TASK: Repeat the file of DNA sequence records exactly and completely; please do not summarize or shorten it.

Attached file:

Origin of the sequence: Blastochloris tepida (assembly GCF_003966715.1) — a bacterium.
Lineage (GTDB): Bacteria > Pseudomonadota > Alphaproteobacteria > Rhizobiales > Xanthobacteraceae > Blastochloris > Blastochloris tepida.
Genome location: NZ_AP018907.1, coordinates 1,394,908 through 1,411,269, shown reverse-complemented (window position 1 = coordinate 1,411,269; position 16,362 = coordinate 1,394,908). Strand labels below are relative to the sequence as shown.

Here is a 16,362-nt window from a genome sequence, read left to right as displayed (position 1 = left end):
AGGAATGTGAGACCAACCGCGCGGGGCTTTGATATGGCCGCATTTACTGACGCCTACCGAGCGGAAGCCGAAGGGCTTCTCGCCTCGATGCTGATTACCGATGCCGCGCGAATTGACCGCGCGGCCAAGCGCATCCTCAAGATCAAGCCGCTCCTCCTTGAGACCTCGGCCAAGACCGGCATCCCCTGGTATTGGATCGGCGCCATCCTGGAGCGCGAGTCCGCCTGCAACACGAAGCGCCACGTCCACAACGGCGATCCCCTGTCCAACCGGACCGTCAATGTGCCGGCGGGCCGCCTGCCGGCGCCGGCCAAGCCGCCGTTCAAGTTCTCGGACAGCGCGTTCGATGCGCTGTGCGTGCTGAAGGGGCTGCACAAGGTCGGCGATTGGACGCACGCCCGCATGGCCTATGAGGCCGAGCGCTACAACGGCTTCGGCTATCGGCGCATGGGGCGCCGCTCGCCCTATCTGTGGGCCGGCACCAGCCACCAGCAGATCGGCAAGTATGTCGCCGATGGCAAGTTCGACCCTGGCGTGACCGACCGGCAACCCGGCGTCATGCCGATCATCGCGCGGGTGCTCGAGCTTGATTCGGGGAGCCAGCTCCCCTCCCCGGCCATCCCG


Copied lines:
Origin of the sequence: Blastochloris tepida (assembly GCF_003966715.1) — a bacterium.
Lineage (GTDB): Bacteria > Pseudomonadota > Alphaproteobacteria > Rhizobiales > Xanthobacteraceae > Blastochloris > Blastochloris tepida.
Genome location: NZ_AP018907.1, coordinates 1,394,908 through 1,411,269, shown reverse-complemented (window position 1 = coordinate 1,411,269; position 16,362 = coordinate 1,394,908). Strand labels below are relative to the sequence as shown.

Here is a 16,362-nt window from a genome sequence, read left to right as displayed (position 1 = left end):
AGGAATGTGAGACCAACCGCGCGGGGCTTTGATATGGCCGCATTTACTGACGCCTACCGAGCGGAAGCCGAAGGGCTTCTCGCCTCGATGCTGATTACCGATGCCGCGCGAATTGACCGCGCGGCCAAGCGCATCCTCAAGATCAAGCCGCTCCTCCTTGAGACCTCGGCCAAGACCGGCATCCCCTGGTATTGGATCGGCGCCATCCTGGAGCGCGAGTCCGCCTGCAACACGAAGCGCCACGTCCACAACGGCGATCCCCTGTCCAACCGGACCGTCAATGTGCCGGCGGGCCGCCTGCCGGCGCCGGCCAAGCCGCCGTTCAAGTTCTCGGACAGCGCGTTCGATGCGCTGTGCGTGCTGAAGGGGCTGCACAAGGTCGGCGATTGGACGCACGCCCGCATGGCCTATGAGGCCGAGCGCTACAACGGCTTCGGCTATCGGCGCATGGGGCGCCGCTCGCCCTATCTGTGGGCCGGCACCAGCCACCAGCAGATCGGCAAGTATGTCGCCGATGGCAAGTTCGACCCTGGCGTGACCGACCGGCAACCCGGCGTCATGCCGATCATCGCGCGGGTGCTCGAGCTTGATTCGGGGAGCCAGCTCCCCTCCCCGGCCATCCCG